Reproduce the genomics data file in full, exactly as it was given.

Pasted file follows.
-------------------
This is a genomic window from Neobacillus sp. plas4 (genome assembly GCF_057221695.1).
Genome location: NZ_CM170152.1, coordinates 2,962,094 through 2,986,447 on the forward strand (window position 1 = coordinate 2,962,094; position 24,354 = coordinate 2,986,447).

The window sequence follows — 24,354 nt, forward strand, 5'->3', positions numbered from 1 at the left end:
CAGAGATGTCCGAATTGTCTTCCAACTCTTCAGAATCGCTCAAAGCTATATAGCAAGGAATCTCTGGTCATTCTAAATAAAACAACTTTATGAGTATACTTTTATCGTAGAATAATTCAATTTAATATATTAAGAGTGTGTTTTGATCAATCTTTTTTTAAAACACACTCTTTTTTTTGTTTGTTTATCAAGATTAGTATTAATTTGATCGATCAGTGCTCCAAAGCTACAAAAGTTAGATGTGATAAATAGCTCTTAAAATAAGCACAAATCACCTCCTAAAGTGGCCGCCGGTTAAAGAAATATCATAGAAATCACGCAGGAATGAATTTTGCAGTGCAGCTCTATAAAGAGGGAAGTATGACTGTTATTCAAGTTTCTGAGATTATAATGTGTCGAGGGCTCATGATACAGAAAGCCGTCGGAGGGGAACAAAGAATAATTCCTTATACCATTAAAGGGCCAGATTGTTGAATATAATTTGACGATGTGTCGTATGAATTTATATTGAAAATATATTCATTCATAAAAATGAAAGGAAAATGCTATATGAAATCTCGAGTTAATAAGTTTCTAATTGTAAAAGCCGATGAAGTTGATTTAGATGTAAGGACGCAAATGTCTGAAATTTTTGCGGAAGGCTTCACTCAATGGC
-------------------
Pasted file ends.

This is a genomic window from Neobacillus sp. plas4 (genome assembly GCF_057221695.1).
Genome location: NZ_CM170152.1, coordinates 2,962,094 through 2,986,447 on the forward strand (window position 1 = coordinate 2,962,094; position 24,354 = coordinate 2,986,447).

The window sequence follows — 24,354 nt, forward strand, 5'->3', positions numbered from 1 at the left end:
CAGAGATGTCCGAATTGTCTTCCAACTCTTCAGAATCGCTCAAAGCTATATAGCAAGGAATCTCTGGTCATTCTAAATAAAACAACTTTATGAGTATACTTTTATCGTAGAATAATTCAATTTAATATATTAAGAGTGTGTTTTGATCAATCTTTTTTTAAAACACACTCTTTTTTTTGTTTGTTTATCAAGATTAGTATTAATTTGATCGATCAGTGCTCCAAAGCTACAAAAGTTAGATGTGATAAATAGCTCTTAAAATAAGCACAAATCACCTCCTAAAGTGGCCGCCGGTTAAAGAAATATCATAGAAATCACGCAGGAATGAATTTTGCAGTGCAGCTCTATAAAGAGGGAAGTATGACTGTTATTCAAGTTTCTGAGATTATAATGTGTCGAGGGCTCATGATACAGAAAGCCGTCGGAGGGGAACAAAGAATAATTCCTTATACCATTAAAGGGCCAGATTGTTGAATATAATTTGACGATGTGTCGTATGAATTTATATTGAAAATATATTCATTCATAAAAATGAAAGGAAAATGCTATATGAAATCTCGAGTTAATAAGTTTCTAATTGTAAAAGCCGATGAAGTTGATTTAGATGTAAGGACGCAAATGTCTGAAATTTTTGCGGAAGGCTTCACTCAATGGC